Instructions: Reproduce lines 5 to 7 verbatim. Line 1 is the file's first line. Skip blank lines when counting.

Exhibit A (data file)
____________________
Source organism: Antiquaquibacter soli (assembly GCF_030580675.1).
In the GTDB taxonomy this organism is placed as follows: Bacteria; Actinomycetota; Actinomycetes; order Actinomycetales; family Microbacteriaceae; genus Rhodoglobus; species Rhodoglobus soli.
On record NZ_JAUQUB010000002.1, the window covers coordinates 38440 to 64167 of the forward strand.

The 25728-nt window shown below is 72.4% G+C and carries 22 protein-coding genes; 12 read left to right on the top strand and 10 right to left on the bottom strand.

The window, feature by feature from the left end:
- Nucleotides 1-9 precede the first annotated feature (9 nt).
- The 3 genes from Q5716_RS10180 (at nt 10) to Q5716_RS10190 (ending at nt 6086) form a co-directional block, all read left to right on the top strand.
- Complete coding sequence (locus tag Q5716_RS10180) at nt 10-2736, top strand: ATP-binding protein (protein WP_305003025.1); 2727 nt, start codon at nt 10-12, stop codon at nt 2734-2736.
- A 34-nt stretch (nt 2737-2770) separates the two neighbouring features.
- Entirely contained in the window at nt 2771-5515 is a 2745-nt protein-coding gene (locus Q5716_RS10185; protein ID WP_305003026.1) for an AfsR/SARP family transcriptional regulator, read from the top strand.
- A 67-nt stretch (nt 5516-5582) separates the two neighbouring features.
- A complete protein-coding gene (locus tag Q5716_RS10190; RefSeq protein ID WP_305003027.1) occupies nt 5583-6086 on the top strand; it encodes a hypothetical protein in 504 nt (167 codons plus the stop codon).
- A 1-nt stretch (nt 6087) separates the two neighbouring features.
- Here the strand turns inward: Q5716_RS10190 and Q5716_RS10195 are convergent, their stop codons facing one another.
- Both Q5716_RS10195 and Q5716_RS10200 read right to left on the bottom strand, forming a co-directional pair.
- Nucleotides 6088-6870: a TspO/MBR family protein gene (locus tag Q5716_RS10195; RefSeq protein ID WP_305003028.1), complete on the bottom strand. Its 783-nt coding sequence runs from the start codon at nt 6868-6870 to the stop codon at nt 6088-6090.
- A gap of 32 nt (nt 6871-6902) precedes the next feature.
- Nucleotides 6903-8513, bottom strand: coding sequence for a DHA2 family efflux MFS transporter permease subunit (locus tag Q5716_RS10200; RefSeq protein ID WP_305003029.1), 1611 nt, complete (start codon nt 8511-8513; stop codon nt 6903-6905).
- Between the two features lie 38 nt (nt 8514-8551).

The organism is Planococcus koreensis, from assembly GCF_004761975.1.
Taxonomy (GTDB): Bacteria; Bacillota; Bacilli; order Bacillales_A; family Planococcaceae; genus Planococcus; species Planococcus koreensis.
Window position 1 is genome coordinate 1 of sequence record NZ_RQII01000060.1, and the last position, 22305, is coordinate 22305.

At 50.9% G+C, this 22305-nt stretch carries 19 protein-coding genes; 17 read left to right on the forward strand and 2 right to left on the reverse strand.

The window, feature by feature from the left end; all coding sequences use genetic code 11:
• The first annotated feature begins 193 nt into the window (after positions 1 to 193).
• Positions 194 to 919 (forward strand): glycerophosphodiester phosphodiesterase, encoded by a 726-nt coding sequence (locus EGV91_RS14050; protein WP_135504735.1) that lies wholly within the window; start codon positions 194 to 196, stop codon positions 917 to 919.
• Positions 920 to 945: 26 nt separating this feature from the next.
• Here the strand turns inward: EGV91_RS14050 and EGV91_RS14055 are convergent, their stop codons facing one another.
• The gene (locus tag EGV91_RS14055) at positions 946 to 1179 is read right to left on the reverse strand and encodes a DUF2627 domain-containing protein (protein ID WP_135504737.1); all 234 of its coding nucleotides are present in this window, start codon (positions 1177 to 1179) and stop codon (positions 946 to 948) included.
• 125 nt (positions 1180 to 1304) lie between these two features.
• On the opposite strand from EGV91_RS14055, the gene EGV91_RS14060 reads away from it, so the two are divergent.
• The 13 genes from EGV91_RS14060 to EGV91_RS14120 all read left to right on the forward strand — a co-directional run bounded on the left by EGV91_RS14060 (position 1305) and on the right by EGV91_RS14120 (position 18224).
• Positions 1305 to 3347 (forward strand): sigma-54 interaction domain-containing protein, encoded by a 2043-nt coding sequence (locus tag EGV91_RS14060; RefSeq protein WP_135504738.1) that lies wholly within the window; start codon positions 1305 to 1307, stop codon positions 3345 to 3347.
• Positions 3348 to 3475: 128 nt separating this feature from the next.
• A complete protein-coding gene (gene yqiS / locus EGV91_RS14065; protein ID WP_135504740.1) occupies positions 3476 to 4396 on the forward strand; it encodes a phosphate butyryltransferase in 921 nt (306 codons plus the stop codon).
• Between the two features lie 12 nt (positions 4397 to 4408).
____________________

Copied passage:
The window, feature by feature from the left end:
- Nucleotides 1-9 precede the first annotated feature (9 nt).
- The 3 genes from Q5716_RS10180 (at nt 10) to Q5716_RS10190 (ending at nt 6086) form a co-directional block, all read left to right on the top strand.